The Timeline

Based on some of the comments I’m getting, I have no been sufficiently clear on what happened when, especially as it pertains to the writing of this blog. The easiest way for me to clarify this is to post the timeline of the last three and a half years. Dates for some things are approximate because after this amount of time I just don’t remember some specifics.

September 2012 – I met the other woman for the first time

October 2012 – The other woman and I began talking online. Initially this was work-related, but the talk became more personal over time as the acquaintanceship developed into a friendship.

February 2013 – A line was crossed where the talk became too personal. There was flirting too, but it was the deep sharing that started to kindle feelings for the other woman. By Mid-March it had developed into an emotional affair

Late-March 2013 – The physical affair began. I’ll spare both the writer and the reader any account of the details.

May 15, 2013 – The other woman and I were caught making out in a car and cited for Lewdness by an over-zealous police officer.

May 17, 2013 – The first no-contact period began by mutual agreement between myself and the other woman.

May 19, 2013 – D-day. Enough said.

May 20, 2013 – I confessed to my pastor and elders. I also setup joint counseling for my wife and I and she began seeing an individual counselor.

May 21, 2013 – The other woman initiated contact via phone.  I told her not to call again and then told my wife that I had talked to her (which I had promised I wouldn’t do).

June through mid-July, 2013 – As best as I can recall, there was no contact during this time. In July, I began seeing my first therapist.

Late July, 2013 – A brief period of contact began and ended after 2-3 days.

August or September, 2013 – The court case was taken care of and I believe there were a few IMs in September.

October, 2013 through January, 2014 – I don’t believe there was any contact during this time, and my wife and I continued both individual and couples counseling.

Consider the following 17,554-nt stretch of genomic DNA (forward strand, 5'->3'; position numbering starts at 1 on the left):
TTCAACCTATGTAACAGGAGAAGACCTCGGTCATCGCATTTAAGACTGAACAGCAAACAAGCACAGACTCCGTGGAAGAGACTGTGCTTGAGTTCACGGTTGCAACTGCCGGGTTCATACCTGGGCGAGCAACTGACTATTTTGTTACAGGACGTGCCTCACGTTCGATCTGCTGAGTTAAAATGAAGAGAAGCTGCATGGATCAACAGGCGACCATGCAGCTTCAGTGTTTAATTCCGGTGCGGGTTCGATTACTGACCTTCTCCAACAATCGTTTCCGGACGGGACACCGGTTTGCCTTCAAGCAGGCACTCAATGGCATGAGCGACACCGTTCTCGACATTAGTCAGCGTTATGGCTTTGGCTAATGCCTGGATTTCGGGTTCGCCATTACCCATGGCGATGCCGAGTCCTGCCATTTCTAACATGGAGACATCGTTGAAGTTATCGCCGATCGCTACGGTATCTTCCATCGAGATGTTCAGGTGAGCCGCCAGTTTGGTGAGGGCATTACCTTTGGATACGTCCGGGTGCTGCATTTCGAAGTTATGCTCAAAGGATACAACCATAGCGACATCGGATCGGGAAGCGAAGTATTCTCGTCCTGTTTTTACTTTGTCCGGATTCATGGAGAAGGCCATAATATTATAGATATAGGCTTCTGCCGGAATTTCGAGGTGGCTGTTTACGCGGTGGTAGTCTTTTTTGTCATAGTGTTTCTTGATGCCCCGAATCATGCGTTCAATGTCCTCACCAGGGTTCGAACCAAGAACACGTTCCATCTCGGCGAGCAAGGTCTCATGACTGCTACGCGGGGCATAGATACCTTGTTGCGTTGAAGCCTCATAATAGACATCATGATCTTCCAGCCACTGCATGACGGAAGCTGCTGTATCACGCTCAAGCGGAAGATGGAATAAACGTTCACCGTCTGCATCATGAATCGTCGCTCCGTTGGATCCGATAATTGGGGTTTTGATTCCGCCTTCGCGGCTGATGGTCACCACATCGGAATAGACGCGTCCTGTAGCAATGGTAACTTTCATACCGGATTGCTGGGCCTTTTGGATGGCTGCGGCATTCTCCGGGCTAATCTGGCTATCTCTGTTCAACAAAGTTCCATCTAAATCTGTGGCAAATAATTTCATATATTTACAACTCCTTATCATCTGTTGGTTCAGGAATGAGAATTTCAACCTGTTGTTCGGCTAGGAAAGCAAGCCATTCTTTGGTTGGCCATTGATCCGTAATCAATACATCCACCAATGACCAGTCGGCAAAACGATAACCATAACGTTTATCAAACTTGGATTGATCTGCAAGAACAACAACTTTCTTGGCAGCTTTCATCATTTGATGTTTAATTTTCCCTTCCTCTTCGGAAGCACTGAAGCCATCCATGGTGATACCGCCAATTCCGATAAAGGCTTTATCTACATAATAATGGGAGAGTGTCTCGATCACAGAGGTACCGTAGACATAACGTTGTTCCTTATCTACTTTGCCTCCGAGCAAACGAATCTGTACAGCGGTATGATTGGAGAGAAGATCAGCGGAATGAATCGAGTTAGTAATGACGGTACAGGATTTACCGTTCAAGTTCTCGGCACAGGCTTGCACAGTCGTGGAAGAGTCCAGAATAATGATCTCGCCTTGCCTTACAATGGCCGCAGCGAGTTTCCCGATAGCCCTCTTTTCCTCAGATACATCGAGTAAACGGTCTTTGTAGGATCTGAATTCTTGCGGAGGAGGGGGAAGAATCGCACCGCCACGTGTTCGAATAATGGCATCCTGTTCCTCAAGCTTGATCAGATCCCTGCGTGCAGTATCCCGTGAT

February, 2014 – A few IMS were exchanged.

March, 2014 – My last appointment with my first counselor.

April, 2014 – A few IMS were exchanged after which I told her that I would not talk to her anymore. I had said this before and meant it, but this time I stuck with it. This was the last time I said anything to her in any form.

May, 2014 – The one-year anniversary of D-day.

July, 2014 – I wrote my first blog post from my hotel room in Canada.

August, 2014 – I began blogging regularly

October, 2014 – I told my wife about the blog and took a break from blogging until she was okay with my resuming

November, 2014 – This was the last time the other woman tried to contact me.
She had also tried in May and August, but I did not respond to any of her attempts

December, 2014 – I began blogging again

January, 2015 – I voluntarily stopped blogging for my wife’s sake.

April, 2015 – My wife was hospitalized for severe panic attacks and depression, and was subsequently released on antidepressants

May, 2015 – I confessed to my wife that I had intermittent contact with the other woman until April of 2014. I went on Zoloft and began seeing my current therapist.

March, 2016 – I wrote the three posts I finally published late last week.

Which brings us to now, June of 2016.

I understand some of you feel I’ve been dishonest. There’s some validity in that. I walked a fine line between being open and honest about my feelings, experiences, and opinions while also keeping a few things to myself that I considered too private, too personal, or simply too damning.

I told the truth when I said I was strict NC with the other woman and have been since before I started blogging two years ago. I very earnestly told the truth when I counseled people not to give in and have contact because it would hurt everyone involved. I never explicitly said I had broken NC in the months after D-day, but I also never explicitly said I hadn’t. I can see where many of you consider this lying by omission, and I don’t really have an answer to that charge.